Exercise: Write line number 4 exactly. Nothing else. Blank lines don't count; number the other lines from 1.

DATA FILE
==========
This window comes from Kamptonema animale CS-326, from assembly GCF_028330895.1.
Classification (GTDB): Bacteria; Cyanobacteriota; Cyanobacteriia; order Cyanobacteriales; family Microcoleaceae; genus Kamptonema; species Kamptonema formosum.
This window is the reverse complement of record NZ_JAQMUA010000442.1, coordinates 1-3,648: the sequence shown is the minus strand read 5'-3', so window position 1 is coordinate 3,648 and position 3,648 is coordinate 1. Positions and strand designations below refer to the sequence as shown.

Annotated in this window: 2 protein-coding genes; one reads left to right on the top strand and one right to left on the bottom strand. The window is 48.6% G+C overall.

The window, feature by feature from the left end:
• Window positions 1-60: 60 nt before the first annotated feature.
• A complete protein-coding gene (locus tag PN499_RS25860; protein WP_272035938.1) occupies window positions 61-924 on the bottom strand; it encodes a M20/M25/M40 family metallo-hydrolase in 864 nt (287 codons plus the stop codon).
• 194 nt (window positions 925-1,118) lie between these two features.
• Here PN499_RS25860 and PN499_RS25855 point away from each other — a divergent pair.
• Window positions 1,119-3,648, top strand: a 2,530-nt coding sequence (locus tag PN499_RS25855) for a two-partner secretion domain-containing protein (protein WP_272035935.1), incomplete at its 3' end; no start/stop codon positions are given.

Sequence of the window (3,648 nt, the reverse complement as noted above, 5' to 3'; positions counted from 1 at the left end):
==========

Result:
Annotated in this window: 2 protein-coding genes; one reads left to right on the top strand and one right to left on the bottom strand. The window is 48.6% G+C overall.